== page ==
Charruan languages

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Charruan
Ethnicity: Charrúa people
Geographic
distribution:
Uruguay and Entre Ríos Province, Argentina
Linguistic classification: Mataco–Guaicuru ?
  • Charruan
Subdivisions:
Glottolog: char1238[1]
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Pre-contact distribution of the Charruan languages

The Charruan languages are an extinct group of languages once spoken in Uruguay and the Argentine province of Entre Ríos. In 2005 a semi-speaker of Chaná language was found.[2]

Four languages are considered to definitively belong to the Charruan language family:[3]

A number of unattested languages are also presumed to belong to the Charruan family:[3]

  • Bohane – spoken near Maldonado, Uruguay
  • Calchine – spoken in Santa Fe Province, Argentina, along the Salado River
  • Caracañá – spoken along the Caracañá River, Santa Fe
  • Chaná-Mbegua or Begua – spoken on the Paraná River between Crespo and Victoria
  • Colastiné – spoken in Santa Fe Province near Colastiné
  • Corondá – spoken in Coronda, Santa Fe Province
  • Guaiquiaré – spoken in Entre Ríos on the Arroyo Guaiquiraré
  • Mocoreta or Macurendá or Mocolete – spoken along the Mocoretá River in Entre Ríos
  • Pairindi – spoken in Entre Ríos from Corrientes to the Feliciano River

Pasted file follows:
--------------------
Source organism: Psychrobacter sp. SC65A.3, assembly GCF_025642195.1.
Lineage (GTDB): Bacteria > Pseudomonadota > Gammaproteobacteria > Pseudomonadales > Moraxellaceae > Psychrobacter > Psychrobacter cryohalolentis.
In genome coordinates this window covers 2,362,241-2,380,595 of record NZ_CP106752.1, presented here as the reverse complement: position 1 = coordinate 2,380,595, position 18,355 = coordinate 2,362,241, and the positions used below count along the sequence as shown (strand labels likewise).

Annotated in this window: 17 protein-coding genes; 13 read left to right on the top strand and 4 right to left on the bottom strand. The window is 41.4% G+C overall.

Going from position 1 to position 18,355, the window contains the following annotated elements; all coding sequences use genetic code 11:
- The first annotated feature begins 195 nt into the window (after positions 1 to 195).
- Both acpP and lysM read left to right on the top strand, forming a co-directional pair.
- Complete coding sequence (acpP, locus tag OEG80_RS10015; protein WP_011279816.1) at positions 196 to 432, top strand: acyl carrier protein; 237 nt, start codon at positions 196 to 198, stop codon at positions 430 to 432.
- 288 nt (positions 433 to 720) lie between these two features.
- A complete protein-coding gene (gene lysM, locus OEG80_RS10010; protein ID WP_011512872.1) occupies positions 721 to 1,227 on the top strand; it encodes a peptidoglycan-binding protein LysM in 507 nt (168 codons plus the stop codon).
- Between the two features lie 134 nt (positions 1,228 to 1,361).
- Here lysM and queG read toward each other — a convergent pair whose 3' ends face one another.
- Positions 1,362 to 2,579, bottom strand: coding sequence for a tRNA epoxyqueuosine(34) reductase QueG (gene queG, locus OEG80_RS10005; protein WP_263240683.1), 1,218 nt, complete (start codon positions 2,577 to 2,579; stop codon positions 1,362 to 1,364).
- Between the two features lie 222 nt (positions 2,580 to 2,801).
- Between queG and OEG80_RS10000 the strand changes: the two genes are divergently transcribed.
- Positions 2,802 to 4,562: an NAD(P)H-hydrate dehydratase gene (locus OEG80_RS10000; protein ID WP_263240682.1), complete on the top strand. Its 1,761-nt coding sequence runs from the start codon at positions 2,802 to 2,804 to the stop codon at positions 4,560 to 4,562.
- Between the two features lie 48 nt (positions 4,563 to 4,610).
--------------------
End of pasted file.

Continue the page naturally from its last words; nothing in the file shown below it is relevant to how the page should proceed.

• Timbu – spoken in Gaboto, Santa Fe Province
  • Yaro – spoken in Uruguay between the Río Negro and the San Salvador River

Vocabulary Comparison

The Charruan languages are poorly attested. However, sufficient vocabulary has been gathered for the languages to be compared:[3]

English Charrua Chaná Güenoa
eye i-xou
ear i-mau
hand guar mbó
water hué atá
sun dioi
dog samayoí lochan
tree huok
one ugil yut
two sam usan
three detí detit

Genetic relations

Jorge Suárez includes Charruan with Guaicuruan in a hypothetical Waikuru-Charrúa stock. Morris Swadesh includes Charruan along with Guaicuruan, Matacoan, and Mascoyan within his Macro-Mapuche stock. Both proposals appear to be obsolete.

References

  1. Nordhoff, Sebastian; Hammarström, Harald; Forkel, Robert; Haspelmath, Martin, eds. (2013). "Charruan". Glottolog. Leipzig: Max Planck Institute for Evolutionary Anthropology.<templatestyles src="Module:Citation/CS1/styles.css"></templatestyles>
  2. La Nación, "Investigan los orígenes de una extraña lengua indígena" 2005/July/01
  3. 3.0 3.1 3.2 Loukotka, Čestmír (1968), Classification of South American Indian Languages, Los Angeles: UCLA Latin American Center<templatestyles src="Module:Citation/CS1/styles.css"></templatestyles>